EFEBy Carla Samon Ros San Pedro de Casta, Peru

At more than 3,000 meters (9,840 feet) above sea level, an ancient network of stone and clay canals brings rain-, river- and mountain stream water to subterranean aquifers that transport it to peasant communities and help reduce water stress on Lima, one of the world's biggest cities located in a desert.

This is the "amunas" system, a Quechua word meaning "to hold" and alluding to a system of pre-Hispanic engineering capable of distributing and collecting water from the mountains and, months later, making the lowlands bloom during the dry season via the springs and streams there.

In the peasant community of San Pedro de Casta, in Peru's Huarochiri district, more than 100 local residents worked for more than three months to rehabilitate 8.1 kilometers (5 miles) of this ancestral water distribution network, which allows them to naturally store underground some 1.9 million cubic meters (some 500 million gallons) of water.

One of the stonecutters tasked with repairing and maintaining the so-called Senega-Tambo amuna is Dilzon Obispo, 23, who before getting involved in this task devoted himself to farming and livestock raising, as he told EFE at a canal located at an altitude of almost 4,000 meters, to which access is available only with a 40-minute hike from the town.

"With the materials that are in the area, with the cut stones and the clay, we shape ... a canal ... which during the rainy season works to provide water for Lima," he said, after mentioning the scarcity of water in the Peruvian capital, where almost one-third of the country's population is concentrated.

Just like other residents of San Pedro de Casta, Obispo attended training workshops run by the non-governmental organization Aquafondo and private companies that are fostering the recovery of the amunas in the valley of the Santa Eulalia River, one of the main tributaries of the Rimac River, which despite its deterioration in environmental terms provides 70 percent of Lima's water.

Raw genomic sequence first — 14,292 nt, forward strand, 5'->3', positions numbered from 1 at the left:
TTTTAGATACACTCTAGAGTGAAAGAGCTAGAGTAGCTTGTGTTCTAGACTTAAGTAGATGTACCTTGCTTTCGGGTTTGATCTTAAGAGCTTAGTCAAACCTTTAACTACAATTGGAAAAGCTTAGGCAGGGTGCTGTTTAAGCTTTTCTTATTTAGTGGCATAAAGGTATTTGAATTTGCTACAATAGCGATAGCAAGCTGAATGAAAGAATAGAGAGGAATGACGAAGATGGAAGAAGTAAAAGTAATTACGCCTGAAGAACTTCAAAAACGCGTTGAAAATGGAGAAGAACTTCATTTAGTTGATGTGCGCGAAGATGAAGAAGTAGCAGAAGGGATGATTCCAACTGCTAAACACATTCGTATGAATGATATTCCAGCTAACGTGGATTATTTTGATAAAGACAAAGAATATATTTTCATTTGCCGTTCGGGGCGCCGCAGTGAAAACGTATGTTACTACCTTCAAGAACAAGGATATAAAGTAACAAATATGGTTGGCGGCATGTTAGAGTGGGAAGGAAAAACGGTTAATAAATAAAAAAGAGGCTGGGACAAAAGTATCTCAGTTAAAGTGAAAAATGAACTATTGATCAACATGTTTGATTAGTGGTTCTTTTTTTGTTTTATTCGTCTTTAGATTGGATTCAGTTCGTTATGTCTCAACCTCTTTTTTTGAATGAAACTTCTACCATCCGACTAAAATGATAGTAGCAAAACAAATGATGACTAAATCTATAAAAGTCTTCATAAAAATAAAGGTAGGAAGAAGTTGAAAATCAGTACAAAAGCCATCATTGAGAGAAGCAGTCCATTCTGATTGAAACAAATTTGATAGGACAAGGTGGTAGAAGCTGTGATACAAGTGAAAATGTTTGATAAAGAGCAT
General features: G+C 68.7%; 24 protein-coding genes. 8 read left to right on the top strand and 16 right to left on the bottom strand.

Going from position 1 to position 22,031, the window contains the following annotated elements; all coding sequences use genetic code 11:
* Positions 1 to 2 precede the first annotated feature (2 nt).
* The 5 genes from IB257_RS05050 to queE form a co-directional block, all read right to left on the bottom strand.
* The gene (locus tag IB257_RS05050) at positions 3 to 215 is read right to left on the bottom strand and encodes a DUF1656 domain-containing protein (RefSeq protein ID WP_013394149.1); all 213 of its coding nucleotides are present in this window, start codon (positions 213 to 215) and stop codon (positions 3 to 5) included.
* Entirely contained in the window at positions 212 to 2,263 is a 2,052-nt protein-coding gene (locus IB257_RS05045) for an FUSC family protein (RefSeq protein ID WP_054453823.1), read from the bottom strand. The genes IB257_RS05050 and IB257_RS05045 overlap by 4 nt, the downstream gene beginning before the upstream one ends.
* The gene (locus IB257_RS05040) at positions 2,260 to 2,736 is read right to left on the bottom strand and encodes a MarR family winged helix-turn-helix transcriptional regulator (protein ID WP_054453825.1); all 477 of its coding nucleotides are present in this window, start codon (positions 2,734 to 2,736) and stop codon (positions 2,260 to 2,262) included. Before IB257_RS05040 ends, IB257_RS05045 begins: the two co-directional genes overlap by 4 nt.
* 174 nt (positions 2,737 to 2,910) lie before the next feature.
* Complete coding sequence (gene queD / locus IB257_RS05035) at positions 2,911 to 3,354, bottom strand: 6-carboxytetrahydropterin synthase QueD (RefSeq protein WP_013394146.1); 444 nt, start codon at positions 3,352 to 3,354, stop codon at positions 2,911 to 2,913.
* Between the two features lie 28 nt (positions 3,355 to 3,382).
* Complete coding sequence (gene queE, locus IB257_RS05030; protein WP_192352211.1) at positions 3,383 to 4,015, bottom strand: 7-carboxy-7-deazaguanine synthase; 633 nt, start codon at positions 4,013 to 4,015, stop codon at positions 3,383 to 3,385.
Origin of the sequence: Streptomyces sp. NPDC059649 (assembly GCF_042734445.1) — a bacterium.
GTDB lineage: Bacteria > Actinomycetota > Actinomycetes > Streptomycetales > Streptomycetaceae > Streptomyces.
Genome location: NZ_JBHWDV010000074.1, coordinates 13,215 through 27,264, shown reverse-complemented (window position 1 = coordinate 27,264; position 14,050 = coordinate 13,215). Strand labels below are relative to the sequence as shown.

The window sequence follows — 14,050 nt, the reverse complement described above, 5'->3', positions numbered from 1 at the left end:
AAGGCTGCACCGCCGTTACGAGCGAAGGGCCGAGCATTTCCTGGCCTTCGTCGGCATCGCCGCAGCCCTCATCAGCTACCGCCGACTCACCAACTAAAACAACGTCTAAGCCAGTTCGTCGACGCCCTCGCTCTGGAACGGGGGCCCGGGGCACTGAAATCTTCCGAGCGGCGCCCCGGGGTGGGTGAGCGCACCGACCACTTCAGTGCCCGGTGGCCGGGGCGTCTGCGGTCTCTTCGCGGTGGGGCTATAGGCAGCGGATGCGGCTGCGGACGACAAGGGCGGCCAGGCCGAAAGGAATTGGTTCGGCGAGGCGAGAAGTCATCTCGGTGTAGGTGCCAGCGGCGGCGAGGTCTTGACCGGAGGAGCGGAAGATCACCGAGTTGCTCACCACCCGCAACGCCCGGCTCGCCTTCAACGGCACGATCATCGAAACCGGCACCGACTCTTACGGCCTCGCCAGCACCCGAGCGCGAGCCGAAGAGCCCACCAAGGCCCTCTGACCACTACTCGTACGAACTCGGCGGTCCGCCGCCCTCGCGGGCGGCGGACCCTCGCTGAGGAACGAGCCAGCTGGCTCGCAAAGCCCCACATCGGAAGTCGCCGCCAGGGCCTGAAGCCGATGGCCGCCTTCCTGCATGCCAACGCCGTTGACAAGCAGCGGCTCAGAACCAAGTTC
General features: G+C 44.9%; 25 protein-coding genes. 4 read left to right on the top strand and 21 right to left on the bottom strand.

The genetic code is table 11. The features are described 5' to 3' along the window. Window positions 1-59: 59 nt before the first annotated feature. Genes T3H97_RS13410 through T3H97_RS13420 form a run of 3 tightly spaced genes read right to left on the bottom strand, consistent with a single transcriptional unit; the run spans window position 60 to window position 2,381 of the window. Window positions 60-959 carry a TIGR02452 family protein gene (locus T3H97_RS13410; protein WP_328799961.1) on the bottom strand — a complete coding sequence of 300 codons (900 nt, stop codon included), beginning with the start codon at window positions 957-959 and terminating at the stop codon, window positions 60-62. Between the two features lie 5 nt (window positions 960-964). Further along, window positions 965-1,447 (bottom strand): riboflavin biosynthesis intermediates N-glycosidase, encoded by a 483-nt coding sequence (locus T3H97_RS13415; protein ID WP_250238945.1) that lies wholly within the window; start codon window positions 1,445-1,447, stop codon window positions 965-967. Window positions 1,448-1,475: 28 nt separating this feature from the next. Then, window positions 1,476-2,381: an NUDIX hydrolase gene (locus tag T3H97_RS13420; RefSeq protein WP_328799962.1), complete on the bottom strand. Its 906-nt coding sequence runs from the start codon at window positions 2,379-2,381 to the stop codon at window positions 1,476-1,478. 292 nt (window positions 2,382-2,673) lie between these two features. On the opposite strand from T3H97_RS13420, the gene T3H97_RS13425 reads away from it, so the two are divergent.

As Aquafondo director Mariella Sanchez told EFE, World Bank studies show that 80 percent of the water that moves through the amunas directly benefits the people in the vicinity, while the remaining 20 percent goes to the capital.

"However, if we recover more amunas, the population of San Pedro de Casta will meet their water demands with greater ease and this percentage will reverse," said the economist, adding that the recovery of a meter's worth of these canals requires an investment of between $100 and $150.

In this community, Aquafondo so far has rehabilitated about 18 km of amunas, contributing more than four million cubic meters of water per year, agricultural engineer Pamela Quino, the coordinator for Aquafondo's projects, told EFE.

She added that just in the Santa Eulalia River basin there are some 67 km of amunas that still need to be rehabilitated, with a potential of 15 million cubic meters of water per year that could benefit the residents of the upper, mid-level and lower Rimac River basin.

But in addition to the direct benefits of this ancestral water distribution system, which also serves as an adaptive measure against climate change, the NGO director insisted that it also creates job opportunities and provides new skills for members of the community.

In this regard, last May Aquafondo launched a "productive food security project to provide a better quality of life" for people in San Pedro de Casta.

Just a short distance from the town's Plaza de Armas, two bio-gardens have been set up in which to grow vegetables, along with a compost center and a small guinea pig-raising operation using solar energy, and these facilities provide work for townspeople who receive training in nutrition and business planning to be able to sell their products under the "San Pedro de Casta brand."

EFE

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